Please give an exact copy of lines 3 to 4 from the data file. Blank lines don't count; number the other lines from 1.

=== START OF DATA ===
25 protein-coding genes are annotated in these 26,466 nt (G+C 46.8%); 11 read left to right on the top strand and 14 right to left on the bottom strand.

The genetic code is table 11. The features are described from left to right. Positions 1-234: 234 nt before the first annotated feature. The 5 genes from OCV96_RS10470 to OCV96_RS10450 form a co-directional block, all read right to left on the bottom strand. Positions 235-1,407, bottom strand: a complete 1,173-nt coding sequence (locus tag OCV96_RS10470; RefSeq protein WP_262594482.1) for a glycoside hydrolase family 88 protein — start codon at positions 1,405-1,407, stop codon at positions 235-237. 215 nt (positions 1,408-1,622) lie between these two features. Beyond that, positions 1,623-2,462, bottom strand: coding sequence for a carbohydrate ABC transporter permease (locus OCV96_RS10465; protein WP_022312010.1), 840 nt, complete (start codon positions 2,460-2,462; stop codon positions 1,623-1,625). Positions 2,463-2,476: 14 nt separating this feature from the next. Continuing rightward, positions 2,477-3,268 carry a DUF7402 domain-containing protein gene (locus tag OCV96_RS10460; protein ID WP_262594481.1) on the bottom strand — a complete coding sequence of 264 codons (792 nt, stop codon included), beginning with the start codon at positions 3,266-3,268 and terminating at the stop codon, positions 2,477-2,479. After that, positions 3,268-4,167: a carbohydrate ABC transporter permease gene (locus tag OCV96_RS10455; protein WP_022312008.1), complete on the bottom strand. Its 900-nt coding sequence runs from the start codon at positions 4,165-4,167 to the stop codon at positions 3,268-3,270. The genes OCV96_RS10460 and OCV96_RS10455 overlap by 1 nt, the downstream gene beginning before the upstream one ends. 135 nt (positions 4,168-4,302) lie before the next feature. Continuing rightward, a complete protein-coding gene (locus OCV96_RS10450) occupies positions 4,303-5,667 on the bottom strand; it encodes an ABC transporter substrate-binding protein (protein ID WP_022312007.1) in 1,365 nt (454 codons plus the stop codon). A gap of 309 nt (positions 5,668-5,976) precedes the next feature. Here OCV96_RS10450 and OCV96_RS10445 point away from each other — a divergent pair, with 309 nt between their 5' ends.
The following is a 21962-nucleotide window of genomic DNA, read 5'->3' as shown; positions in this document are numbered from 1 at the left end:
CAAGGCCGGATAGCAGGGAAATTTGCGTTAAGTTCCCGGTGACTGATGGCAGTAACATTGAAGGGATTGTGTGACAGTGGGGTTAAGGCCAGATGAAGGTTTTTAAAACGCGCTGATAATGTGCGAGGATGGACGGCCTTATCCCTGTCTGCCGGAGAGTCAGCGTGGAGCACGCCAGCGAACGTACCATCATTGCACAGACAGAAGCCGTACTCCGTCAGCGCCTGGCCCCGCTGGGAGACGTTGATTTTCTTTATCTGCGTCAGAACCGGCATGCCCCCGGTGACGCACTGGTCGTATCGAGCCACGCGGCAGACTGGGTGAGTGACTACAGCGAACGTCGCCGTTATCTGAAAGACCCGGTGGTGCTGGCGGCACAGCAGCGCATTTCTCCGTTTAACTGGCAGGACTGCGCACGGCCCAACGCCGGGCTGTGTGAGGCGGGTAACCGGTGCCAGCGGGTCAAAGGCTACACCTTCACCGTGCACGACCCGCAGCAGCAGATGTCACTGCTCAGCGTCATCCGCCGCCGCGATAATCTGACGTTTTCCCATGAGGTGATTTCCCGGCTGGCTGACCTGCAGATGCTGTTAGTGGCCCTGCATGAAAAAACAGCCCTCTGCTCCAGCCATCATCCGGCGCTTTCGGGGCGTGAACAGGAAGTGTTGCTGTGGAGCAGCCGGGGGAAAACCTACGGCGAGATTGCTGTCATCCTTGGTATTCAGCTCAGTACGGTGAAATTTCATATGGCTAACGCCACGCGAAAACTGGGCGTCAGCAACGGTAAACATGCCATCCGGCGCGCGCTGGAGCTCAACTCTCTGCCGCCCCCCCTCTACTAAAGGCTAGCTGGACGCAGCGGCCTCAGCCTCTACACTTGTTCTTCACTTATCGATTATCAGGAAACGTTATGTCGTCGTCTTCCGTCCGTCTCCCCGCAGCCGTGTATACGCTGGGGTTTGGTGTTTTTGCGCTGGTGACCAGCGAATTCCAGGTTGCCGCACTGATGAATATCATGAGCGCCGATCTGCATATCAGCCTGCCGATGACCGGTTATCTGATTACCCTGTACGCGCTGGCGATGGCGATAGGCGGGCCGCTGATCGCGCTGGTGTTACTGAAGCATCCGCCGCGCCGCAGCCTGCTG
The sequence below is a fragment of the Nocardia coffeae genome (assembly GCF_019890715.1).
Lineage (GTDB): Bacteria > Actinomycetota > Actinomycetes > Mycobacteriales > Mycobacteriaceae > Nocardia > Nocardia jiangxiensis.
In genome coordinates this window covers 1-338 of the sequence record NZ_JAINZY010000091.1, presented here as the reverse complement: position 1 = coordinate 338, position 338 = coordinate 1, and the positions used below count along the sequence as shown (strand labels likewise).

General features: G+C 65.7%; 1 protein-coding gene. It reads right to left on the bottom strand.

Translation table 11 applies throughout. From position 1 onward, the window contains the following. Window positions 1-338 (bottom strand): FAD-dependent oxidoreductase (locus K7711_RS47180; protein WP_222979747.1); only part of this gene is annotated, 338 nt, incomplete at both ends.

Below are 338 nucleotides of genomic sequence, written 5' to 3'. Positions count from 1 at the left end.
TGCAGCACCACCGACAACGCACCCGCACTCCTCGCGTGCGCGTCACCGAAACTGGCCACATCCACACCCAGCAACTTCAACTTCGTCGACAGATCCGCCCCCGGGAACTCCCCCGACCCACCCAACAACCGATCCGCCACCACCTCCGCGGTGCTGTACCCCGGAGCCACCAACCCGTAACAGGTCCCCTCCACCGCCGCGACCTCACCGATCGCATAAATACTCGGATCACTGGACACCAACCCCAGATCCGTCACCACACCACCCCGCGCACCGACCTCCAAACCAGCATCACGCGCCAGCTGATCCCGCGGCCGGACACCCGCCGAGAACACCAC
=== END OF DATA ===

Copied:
The following is a 21962-nucleotide window of genomic DNA, read 5'->3' as shown; positions in this document are numbered from 1 at the left end:
CAAGGCCGGATAGCAGGGAAATTTGCGTTAAGTTCCCGGTGACTGATGGCAGTAACATTGAAGGGATTGTGTGACAGTGGGGTTAAGGCCAGATGAAGGTTTTTAAAACGCGCTGATAATGTGCGAGGATGGACGGCCTTATCCCTGTCTGCCGGAGAGTCAGCGTGGAGCACGCCAGCGAACGTACCATCATTGCACAGACAGAAGCCGTACTCCGTCAGCGCCTGGCCCCGCTGGGAGACGTTGATTTTCTTTATCTGCGTCAGAACCGGCATGCCCCCGGTGACGCACTGGTCGTATCGAGCCACGCGGCAGACTGGGTGAGTGACTACAGCGAACGTCGCCGTTATCTGAAAGACCCGGTGGTGCTGGCGGCACAGCAGCGCATTTCTCCGTTTAACTGGCAGGACTGCGCACGGCCCAACGCCGGGCTGTGTGAGGCGGGTAACCGGTGCCAGCGGGTCAAAGGCTACACCTTCACCGTGCACGACCCGCAGCAGCAGATGTCACTGCTCAGCGTCATCCGCCGCCGCGATAATCTGACGTTTTCCCATGAGGTGATTTCCCGGCTGGCTGACCTGCAGATGCTGTTAGTGGCCCTGCATGAAAAAACAGCCCTCTGCTCCAGCCATCATCCGGCGCTTTCGGGGCGTGAACAGGAAGTGTTGCTGTGGAGCAGCCGGGGGAAAACCTACGGCGAGATTGCTGTCATCCTTGGTATTCAGCTCAGTACGGTGAAATTTCATATGGCTAACGCCACGCGAAAACTGGGCGTCAGCAACGGTAAACATGCCATCCGGCGCGCGCTGGAGCTCAACTCTCTGCCGCCCCCCCTCTACTAAAGGCTAGCTGGACGCAGCGGCCTCAGCCTCTACACTTGTTCTTCACTTATCGATTATCAGGAAACGTTATGTCGTCGTCTTCCGTCCGTCTCCCCGCAGCCGTGTATACGCTGGGGTTTGGTGTTTTTGCGCTGGTGACCAGCGAATTCCAGGTTGCCGCACTGATGAATATCATGAGCGCCGATCTGCATATCAGCCTGCCGATGACCGGTTATCTGATTACCCTGTACGCGCTGGCGATGGCGATAGGCGGGCCGCTGATCGCGCTGGTGTTACTGAAGCATCCGCCGCGCCGCAGCCTGCTG